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Course Research Impacts: Finding & comparing journals

Finding & comparing journals

Scopus also provides information on the journal level. This information can help you decide which journals are important in your field of research or in which journal you should (try to) publish.

Here we cover:

  • Finding journals in a subject category
  • Journal metrics in Scopus
  • Comparing journals

Finding journals in a subject category

Sources is one of the options on top of the screen in Scopus. When you click this link, you can search for publication titles: you can search by title, ISSN or publisher or, when you click Browse sources, search by subject area.

Please note: when you search by ISSN in this part of Scopus, you have to enter the ISSN of the paper version of the journal, even though the e-ISSN (the ISSN of the electronical version of the journal) is known by Scopus.

When you search by Subject Area, you have to click the button Find Sources after making a selection from the dropdown menu.

In the overview you can click a title to go to the Source details. Here you can see the assigned subject area(s), the coverage in Scopus, the ISSN and the e-ISSN (if available). You can see the most recent CiteScore, SJR and SNIP (see 'Journal metrics in Scopus').

At the bottom you get more information about CiteScore and the content coverage in Scopus.

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Journal metrics in Scopus

Metric

Definition

Additional information

CiteScore

The citations received in four years to articles, reviews, conference papers, book chapters and data papers published in those four years, divided by the number of articles, reviews, conference papers, book chapters and data papers published in those four years.

Please note: the calculation method of CiteScore was updated in June 2020, see https://blog.scopus.com/posts/citescore-2019-now-live

If a journal has less than 4 years of data in Scopus, the available years will be used to calculate the CiteScore.

SJR
SCImago Journal Rank

Reflects prestige of source: value of weighted citations per document

4 years of data are needed to calculate the SJR.

SNIP
Source normalized impact per paper

The ratio of the journal’s citation count per paper and the citation potential in its subject field
(please note: the subject field used to calculate the SNIP is not the same as the subject area in Scopus!)

4 years of data are needed to calculate the SNIP

Citations

Total number of citations received by a journal in the year, considering all documents

 

Documents (Docs)

Total number of documents published in the journal in the year

 

Percent not cited

Percentage of documents published in the year that have never been cited (within Scopus) to date

 

Percent reviews

Percentage of documents in the year that are review articles

 


SJR (SCImago Journal Rank)

SJR assigns relative scores to all of the sources in a citation network. Not all citations are equal: subject field, quality and reputation of the journal has a direct impact on the value of a citation. A source transfers its own 'prestige', or status, to another source through the act of citing it. A citation from a source with a relatively high SJR is worth more than a citation from a source with a lower SJR.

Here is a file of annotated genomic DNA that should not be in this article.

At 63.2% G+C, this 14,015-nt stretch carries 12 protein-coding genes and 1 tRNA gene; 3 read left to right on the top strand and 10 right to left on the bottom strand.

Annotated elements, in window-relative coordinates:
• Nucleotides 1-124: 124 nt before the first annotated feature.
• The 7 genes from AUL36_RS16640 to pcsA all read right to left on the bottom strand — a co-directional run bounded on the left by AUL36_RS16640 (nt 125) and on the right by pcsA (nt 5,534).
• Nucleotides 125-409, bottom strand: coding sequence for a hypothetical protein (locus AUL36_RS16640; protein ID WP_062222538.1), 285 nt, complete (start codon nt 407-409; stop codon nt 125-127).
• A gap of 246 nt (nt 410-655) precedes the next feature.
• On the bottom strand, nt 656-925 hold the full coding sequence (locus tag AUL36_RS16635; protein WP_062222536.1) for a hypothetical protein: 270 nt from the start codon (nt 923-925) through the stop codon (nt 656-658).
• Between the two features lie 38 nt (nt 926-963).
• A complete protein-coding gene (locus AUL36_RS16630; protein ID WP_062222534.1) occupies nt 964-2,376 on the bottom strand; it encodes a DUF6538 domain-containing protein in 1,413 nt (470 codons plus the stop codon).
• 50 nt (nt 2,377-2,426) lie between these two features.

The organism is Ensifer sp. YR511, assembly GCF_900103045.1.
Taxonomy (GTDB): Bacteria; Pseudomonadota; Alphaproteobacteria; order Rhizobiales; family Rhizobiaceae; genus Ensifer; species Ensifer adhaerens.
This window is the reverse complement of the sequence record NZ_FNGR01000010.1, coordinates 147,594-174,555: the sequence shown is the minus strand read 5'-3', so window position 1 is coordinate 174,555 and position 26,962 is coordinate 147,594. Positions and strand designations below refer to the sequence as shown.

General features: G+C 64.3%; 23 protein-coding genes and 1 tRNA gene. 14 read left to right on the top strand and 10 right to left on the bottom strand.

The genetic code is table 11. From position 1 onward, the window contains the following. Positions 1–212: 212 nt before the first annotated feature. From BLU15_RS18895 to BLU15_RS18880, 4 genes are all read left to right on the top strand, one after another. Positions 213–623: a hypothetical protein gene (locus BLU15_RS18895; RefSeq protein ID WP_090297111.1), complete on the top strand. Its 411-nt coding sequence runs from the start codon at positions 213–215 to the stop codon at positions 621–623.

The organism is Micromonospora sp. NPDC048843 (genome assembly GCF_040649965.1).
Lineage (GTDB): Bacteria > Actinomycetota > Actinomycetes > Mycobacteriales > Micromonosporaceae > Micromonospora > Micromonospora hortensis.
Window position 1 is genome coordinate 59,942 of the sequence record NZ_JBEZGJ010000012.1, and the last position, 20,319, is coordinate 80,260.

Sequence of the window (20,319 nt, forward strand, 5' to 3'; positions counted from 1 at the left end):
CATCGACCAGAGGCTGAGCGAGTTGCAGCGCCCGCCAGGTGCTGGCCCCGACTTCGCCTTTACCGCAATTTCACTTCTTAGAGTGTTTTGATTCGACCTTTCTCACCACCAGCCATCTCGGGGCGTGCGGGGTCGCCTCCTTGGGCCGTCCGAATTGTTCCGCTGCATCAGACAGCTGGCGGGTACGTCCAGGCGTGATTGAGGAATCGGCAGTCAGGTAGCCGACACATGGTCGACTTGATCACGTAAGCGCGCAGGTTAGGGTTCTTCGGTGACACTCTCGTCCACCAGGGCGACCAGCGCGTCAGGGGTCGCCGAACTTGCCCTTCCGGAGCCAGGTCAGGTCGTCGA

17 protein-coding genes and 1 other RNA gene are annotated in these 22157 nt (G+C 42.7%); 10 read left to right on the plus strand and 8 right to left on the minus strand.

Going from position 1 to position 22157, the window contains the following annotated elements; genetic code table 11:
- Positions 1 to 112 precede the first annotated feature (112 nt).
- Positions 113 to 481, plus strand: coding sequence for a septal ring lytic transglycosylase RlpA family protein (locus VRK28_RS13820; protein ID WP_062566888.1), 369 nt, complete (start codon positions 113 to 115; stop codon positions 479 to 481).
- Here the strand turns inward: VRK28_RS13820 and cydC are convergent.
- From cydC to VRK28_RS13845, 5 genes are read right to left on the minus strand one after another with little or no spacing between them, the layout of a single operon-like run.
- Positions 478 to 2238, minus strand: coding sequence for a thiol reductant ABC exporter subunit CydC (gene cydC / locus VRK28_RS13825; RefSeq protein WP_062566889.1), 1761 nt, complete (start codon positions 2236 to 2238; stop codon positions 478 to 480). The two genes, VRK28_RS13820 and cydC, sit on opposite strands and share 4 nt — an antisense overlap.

This metric was developed by SCImago, a Spanish research group dedicated to information analysis, representation and retrieval by means of visualisation techniques.

SNIP (Source Normalized Impact per Paper)

SNIP measures a source’s contextual citation impact, by weighting citations based on the total number of citations in a given subject field. This subject field is defined by the papers that cite the journal, it’s not based on the subject areas used in Scopus! The impact of a single citation is given a higher value in subject fields where citations are less likely, and vice versa.
More information about the SNIP can be found in the article of Henk Moed, the creator of the SNIP, and on the journal indicators website of the CWTS. Lisa Colledge et al. published a useful overview article about SJR and SNIP.

CiteScore

The average citations per document that a title receives over a four-year period. As an example, to calculate a 2019 value, CiteScore counts the citations received in 2016 to 2019 to documents (articles, reviews, conference papers, book chapters and data papers) published in 2016 to 2019. The citation count is then divided by the number of articles, reviews, conference papers, book chapters and data papers, published in the journal, indexed on Scopus published in 2016 to 2019. A list is available on https://www.scopus.com/sources
If a journal has less than four years of publications in Scopus, the CiteScore is calculated based on the available data (so over less than four years). 

Comparing journals

To compare journals you can use the link Compare sources on the startpage of Scopus, in the dark blue bar.

You can perform a search to find the journals you want to compare. When you mark them in the list on the left side, the graph on the right side is updated.

Scopus Compare sources

You can compare journals by CiteScore, SNIP, SJR, citations, documents, percent not cited and percentage reviews per year. 

Database

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